Figure 25: Immunology Pipeline, Number of Products and Pipeline Growth by Indication, Q1 2015-Q1 2016
Figure 26: Pipeline Products by Therapy Area and Proportion of Established and First-in-Class Products, Q1 2016
Figure 27: First-in-Class Pipeline, Number of Products and Pipeline Growth by Therapy Area, Q1 2015-Q1 2016
Figure 28: First-in-class Pipeline Products by Therapy Area and Stage of Development, Q1 2016
Figure 29: First-in-Class Oncology Pipeline Products by Indication, Q1 2016
Figure 30: First-in-Class Oncology Pipeline, Number of Products and Pipeline Growth by Indication, Q1 2015-Q1 2016
Figure 31: First-in-Class Infectious-Diseases Pipeline Products by Indication, Q1 2016
Figure 32: First-in-Class Infectious Disease Pipeline, Number of Products and Pipeline Growth by Indication, Q1 2015-Q1 2016
Figure 33: First-in-Class Central Nervous System Disorder Pipeline Products by Indication, Q1 2016
Figure 34: First-in-Class Central Nervous System Disorder Pipeline, Number of Products and Pipeline Growth by Indication, Q1 2015-Q1 2016
Figure 35: First-in-Class Immunology Disorder Pipeline, Number of Products by Indication, Q1 2016
Figure 36: First-in-Class Immunology Pipeline, Number of Products and Pipeline Growth by Indication, Q1 2015-Q1 2016
Figure 37: Companies by Number of Pipeline Products, Q1 2016
Figure 38: Number of Therapy Areas Covered by Company Pipelines, Q1 2016
Figure 39: Companies by Number of First-in-Class Products, Q1 2016
Figure 40: Top 25 Pharmaceutical Pipeline Portfolios by Stage of Development, Q1 2016
Figure 41: Top 25 Pharmaceutical Pipeline Portfolios by Therapy Area, Q1 2016
Figure 42: Top 25 Pharmaceutical Pipeline Portfolios, First-in-Class Products by Therapy Area, Q1 2016
Figure 43: Licensing Deal Value and Volume, 2006-Q1 2016
Figure 44: Number and Value of Licensing Deals by Therapy Area, 2006-2015
Figure 45: Co-development Deal Value and Volume, 2006-Q1 2016
Figure 46: Co-development Deal Value and Volume by Therapy Area, 2006-2015
Figure 47: Merger and Acquisition Deal Value and Volume, 2006-Q1 2016
Figure 48: Capital Raising Value and Volume, 2006-Q1 2016
Note: Product cover images may vary from those shown
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With the cost of bringing a single novel drug to market estimated to be $2.6 billion in 2015, pharmaceutical companies are increasingly looking towards developing first-in-class treatments to maximize revenue and stay ahead of competition.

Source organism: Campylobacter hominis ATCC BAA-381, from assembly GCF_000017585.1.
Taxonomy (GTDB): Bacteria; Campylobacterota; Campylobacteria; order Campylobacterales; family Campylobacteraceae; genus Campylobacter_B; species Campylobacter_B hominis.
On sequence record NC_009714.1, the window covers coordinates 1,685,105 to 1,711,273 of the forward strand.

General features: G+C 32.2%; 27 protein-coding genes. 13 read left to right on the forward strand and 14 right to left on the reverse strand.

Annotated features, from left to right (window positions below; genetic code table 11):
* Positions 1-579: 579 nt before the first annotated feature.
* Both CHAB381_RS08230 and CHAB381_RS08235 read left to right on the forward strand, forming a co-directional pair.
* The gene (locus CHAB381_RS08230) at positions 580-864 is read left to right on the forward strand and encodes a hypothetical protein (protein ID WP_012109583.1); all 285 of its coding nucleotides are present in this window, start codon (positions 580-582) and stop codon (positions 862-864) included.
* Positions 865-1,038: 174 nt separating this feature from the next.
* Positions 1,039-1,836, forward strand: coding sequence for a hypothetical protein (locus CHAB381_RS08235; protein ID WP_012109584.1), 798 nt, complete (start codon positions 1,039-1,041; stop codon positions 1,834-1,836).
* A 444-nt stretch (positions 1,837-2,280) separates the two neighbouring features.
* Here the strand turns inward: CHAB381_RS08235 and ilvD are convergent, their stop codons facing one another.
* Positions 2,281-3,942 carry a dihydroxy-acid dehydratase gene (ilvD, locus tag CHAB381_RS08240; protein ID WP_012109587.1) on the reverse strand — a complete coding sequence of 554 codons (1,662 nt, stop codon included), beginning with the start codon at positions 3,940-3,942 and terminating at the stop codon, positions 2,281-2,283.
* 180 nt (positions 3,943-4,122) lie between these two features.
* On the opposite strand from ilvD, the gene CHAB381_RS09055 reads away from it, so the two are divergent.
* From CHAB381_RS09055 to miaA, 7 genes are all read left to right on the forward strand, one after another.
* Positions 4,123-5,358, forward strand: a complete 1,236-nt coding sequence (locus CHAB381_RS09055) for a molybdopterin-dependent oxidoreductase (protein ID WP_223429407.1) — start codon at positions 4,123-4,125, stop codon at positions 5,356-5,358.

This report states that the growth in drug research and development (R&D) costs appears to stem from an increased clinical failure rate and emphasis on proving superiority over comparator drugs in technology assessments, as well as an increasing level of sophistication from payers when assessing the cost-effectiveness of drugs.

Higher-risk programs for innovative first-in-class products remain attractive and have led to some of the most clinically and commercially successful products over the past decade, and the 4,964 first-in-class products currently in development represent 37.9% of pharmaceutical pipeline products with a disclosed molecular target.

Overall, ‘me-too’ drugs, which are structurally very similar to already-established drugs, have traditionally been highly commercially and clinically successful. These products continue to provide a well-established pathway for promising product developments due to a lower risk profile based on safer and more cost-effective incremental innovation.

This report provides analysis of the 20,756 products currently in the pharmaceutical industry pipeline, from the Discovery stage through to Pre-registration and split into therapy areas and key indications. It also includes a detailed contextual analysis of the key drivers of this pipeline, along with an assessment of companies present in the pipeline and historical deal value and volume.

Note: Product cover images may vary from those shown
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Note: Product cover images may vary from those shown